Piercing the sky of Manhattan’s Flatiron district, eclipsed only by the Empire State Building six blocks to the north, 230 Fifth Rooftop Bar seemed like a symbolic setting for a press conference Tuesday, as Daniel Jacobs (32-2, 29 KOs) laid out his team’s plan to ascend back atop the middleweight division.
Flanked by newly-minted team Jacobs members, British promoter Eddie Hearn of Matchroom Boxing and HBO executive Peter Nelson, a very businesslike Jacobs announced that he will fight the hungry, cocky and undefeated Luis Arias (18-0, 9 KOs) on November 11 at the recently renovated Nassau Coliseum on Long Island.
This is a fight that Arias asked for, and one that was put together rather quickly and easily according to Nelson. But Hearn cautioned the media that despite Arias’s undefeated record, he is not the caliber of fighter that he’ll seek for Jacobs to box going forward.
“When I sat down with him and started talking with him, I really couldn’t understand why this guy was just a star and not a superstar,” Hearn fondly recalled of his first ever meeting with Jacobs.
“We have plans to go to the top — Canelo, Golovkin,” Hearn continued, which coaxed a defiant nod of agreement out of Jacobs.
However, when Jacobs took the podium shortly after Hearn, he gave Arias his due, and recognized that while the youngster may be unknown to many people, he’s anything but that inside the boxing community.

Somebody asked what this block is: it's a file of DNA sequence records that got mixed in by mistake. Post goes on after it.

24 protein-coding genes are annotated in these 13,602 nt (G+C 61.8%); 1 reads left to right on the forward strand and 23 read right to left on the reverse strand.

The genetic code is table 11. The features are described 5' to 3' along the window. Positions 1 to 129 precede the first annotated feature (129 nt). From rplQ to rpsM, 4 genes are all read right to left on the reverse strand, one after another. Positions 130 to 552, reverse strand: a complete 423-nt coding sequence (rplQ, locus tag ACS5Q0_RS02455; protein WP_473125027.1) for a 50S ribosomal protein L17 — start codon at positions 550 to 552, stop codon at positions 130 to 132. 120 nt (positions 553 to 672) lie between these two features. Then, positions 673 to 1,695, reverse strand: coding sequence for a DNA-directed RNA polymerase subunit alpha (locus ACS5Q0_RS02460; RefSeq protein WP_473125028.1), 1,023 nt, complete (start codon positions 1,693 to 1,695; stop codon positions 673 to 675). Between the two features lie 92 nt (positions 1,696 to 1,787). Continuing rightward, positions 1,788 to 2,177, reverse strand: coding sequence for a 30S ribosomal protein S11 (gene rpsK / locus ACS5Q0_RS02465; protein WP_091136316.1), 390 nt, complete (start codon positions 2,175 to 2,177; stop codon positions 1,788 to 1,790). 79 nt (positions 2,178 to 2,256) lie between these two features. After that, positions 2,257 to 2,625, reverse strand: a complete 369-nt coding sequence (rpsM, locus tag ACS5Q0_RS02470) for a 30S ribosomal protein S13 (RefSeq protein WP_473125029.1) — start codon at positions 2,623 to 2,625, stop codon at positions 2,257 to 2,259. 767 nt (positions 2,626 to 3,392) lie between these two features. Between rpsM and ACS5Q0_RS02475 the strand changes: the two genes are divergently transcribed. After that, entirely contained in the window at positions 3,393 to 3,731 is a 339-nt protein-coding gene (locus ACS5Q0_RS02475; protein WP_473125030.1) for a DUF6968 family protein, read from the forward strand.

“I have to take this guy serious because it’s an opportunity of a lifetime for him,” Jacobs said judiciously. Adding, “He’s looking to ruin all the plans that I have, and HBO and my promoter have for me.”
For the fighter that reinvented himself as the “Miracle Man” after his victory over a rare form of bone cancer in 2011, it became clear that this press conference held much deeper implications for the Brooklyn-born masher.
Life has been “nothing short of amazing” Jacobs somewhat surprisingly quipped to Nysportsday in response to how the controversial loss to Gennady Golovkin this past March had affected him.
“For me it was a win because I was able to link up with HBO, win fans and receive so much attention,” Jacobs reflected.
And his takeaways were confirmed by Nelson, who recanted how easy a decision it was for HBO to add him to their roster of signed fighters following that performance.
“Keith Connelly [Jacob’s manager] and Eddie Hearn came to us and said, ‘You guys want to sign Danny Jacobs?’ And we said, ‘Yes!’ That was about as complicated a conversation as that needed to be,” said a smiling Nelson.
And Nelson had every right to bask, as the deal makes sense for both sides.
Jacobs covets a rematch with Golovkin or a scrap with Canelo, and HBO is still trying to rebound from the departures of Terence Crawford, Vasyl Lomachenko and Manny Pacquiao to ESPN, and the retirements of Andre Ward and Wladimir Klitschko.
It’s all about capitalizing on timing and opportunity for Jacobs, not pressure.
“If anything it’s more so I got in at the right time because now they’re [HBO] really trying to promote a guy,” explained Jacobs.
Admitting it’s impossible not to look past next month’s bout with Arias, the 30-year-old Jacobs wants to fight the best middleweights, which are currently Golovkin and Alvarez, and likely followed by David Lemieux and Billy Joe Saunders.
“If I do what I have to do against Arias, I know it’s going to be that much easier to get those fights,” said Jacobs.